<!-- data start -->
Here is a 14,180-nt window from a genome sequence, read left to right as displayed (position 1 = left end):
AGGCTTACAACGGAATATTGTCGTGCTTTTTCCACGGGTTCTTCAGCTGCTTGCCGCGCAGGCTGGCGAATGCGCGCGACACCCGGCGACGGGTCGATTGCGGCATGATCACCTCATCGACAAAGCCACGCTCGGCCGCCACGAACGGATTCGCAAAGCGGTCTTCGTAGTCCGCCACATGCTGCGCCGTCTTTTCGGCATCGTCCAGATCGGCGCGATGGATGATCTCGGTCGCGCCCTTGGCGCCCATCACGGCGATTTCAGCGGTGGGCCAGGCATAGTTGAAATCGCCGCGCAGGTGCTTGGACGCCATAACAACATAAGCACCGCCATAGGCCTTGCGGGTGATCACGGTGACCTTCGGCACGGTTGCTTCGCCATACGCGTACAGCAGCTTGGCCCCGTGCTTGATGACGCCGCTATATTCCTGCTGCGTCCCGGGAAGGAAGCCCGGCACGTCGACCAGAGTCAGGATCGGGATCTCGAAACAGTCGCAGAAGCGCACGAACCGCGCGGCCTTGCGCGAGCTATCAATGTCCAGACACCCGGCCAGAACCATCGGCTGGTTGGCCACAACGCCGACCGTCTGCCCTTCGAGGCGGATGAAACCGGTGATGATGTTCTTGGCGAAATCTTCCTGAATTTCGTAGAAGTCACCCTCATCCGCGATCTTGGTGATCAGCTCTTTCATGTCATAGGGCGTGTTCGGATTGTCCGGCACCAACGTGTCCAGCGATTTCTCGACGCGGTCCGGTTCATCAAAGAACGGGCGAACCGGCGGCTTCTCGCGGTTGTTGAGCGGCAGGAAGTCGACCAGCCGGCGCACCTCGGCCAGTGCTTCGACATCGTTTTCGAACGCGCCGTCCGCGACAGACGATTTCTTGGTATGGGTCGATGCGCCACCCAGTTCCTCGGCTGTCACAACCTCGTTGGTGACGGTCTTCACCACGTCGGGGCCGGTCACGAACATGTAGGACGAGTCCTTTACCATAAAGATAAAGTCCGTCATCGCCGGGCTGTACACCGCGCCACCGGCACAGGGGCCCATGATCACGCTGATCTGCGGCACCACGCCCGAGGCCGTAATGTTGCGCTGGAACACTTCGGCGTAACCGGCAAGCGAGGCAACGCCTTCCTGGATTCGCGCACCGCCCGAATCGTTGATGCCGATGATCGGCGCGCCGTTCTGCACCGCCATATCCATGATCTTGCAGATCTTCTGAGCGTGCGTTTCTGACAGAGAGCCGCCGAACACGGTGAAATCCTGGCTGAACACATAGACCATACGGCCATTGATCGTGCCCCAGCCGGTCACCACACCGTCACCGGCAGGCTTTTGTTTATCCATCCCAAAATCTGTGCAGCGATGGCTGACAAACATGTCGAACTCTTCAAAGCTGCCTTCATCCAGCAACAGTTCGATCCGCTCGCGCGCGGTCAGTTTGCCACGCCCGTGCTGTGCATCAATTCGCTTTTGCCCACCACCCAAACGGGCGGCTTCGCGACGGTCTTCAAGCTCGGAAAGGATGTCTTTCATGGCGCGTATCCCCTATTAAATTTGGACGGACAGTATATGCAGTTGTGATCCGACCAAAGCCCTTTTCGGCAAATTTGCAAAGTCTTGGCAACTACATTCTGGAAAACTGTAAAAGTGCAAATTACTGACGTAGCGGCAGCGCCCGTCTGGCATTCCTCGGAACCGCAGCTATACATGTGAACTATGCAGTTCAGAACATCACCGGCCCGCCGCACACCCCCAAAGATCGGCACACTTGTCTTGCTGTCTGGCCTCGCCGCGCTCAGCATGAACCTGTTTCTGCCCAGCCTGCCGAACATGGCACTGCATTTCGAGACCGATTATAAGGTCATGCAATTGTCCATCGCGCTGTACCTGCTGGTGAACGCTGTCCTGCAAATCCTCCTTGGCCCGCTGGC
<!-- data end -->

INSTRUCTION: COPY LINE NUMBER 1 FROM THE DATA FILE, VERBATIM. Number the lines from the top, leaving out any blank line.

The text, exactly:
Here is a 14,180-nt window from a genome sequence, read left to right as displayed (position 1 = left end):